For the culmination of their work through the 10.5-month program, the 2020-21 cohort of Western Medical Innovation Fellows (MIF) have launched a startup for one of their program projects. Tenomix will help commercialize a bench-top robotic scanning device that can automate the detection of lymph nodes in resected colorectal cancer tissues. The purpose of the device is to help pathology staff shorten sample preparation time, accelerate sample throughput, achieve productivity gains, and contribute to the current standard of care with the use of fewer laboratory resources than existing manual methods.
The nascent company just received six-figure funding from FACIT, a commercialization venture firm that builds companies with entrepreneurs to accelerate oncology innovation, with a portfolio that has attracted more than $1 billion in investment to Ontario. FACIT receives support through its strategic partner, the Ontario Institute for Cancer Research (OICR), which is funded by the Government of Ontario. FACIT also runs an annual pitch competition for Ontario-based oncology innovations, and selected Tenomix as a finalist in the 2021 event.
Western has recruited some of the top scientists, engineers and medical residents from across the country to be part of the seventh cohort of its Medical Innovation Fellowship (MIF) program.
Moving into its seventh year, the Western Medical Innovation Fellowship (MIF) program has recruited a group of talented clinicians, scientists and engineers to tackle some of the medical field’s most pressing challenges.
The program takes place over 10.5 months where fellows will learn about topics relevant to business and technology commercialization, prior to being immersed in clinics, where they identify market needs. They then develop and prototype solutions by working with researchers, clinicians and technology transfer offices to generate new intellectual property. Graduates of the program have become leaders in industry, research and health care and have started their own companies.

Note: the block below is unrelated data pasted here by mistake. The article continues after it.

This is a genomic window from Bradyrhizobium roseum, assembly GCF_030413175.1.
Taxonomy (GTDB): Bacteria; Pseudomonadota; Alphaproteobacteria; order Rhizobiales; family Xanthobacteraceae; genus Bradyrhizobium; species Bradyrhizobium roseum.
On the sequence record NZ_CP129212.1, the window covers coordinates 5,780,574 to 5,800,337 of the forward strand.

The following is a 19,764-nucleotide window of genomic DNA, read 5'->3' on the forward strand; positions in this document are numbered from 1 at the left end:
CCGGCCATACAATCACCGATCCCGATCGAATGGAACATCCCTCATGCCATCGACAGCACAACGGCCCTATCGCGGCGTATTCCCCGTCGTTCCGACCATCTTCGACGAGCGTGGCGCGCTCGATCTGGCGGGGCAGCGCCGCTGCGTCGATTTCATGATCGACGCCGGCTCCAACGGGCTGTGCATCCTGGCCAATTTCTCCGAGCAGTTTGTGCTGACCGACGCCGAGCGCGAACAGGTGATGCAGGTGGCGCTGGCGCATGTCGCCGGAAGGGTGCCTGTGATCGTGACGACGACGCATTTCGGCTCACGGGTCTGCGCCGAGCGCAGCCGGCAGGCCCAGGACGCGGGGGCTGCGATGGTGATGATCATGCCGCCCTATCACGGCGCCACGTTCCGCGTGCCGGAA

This virtual event, hosted by the Innovation Ambassadors, was designed to promote engagement with our community by showcasing Western’s research innovation and its impact on our society in a world transformed by COVID-19.
The showcase included a keynote presentation by neuroscientist and best-selling author Adrian Owen. Following the keynote there was three panel discussions with researchers, industry professionals and entrepreneurs on how they adapted to the COVID-19 pandemic and how things have changes in research, the economy and society as a whole. The audience was able to take part in a Q&A following each presentation and discussion.
Sepsis is a life-threatening condition that occurs when the body’s response to an infection turns into an overwhelming inflammatory response. The inflammatory response can cause damage to organs such as the heart, liver, lungs, and even the brain. Most critically ill COVID-19 patients develop sepsis.
The Western Innovation Fellows (MIF) have won a cash prize of $5,000 by landing the runner-up position in the 2021 MSK Innovation Competition.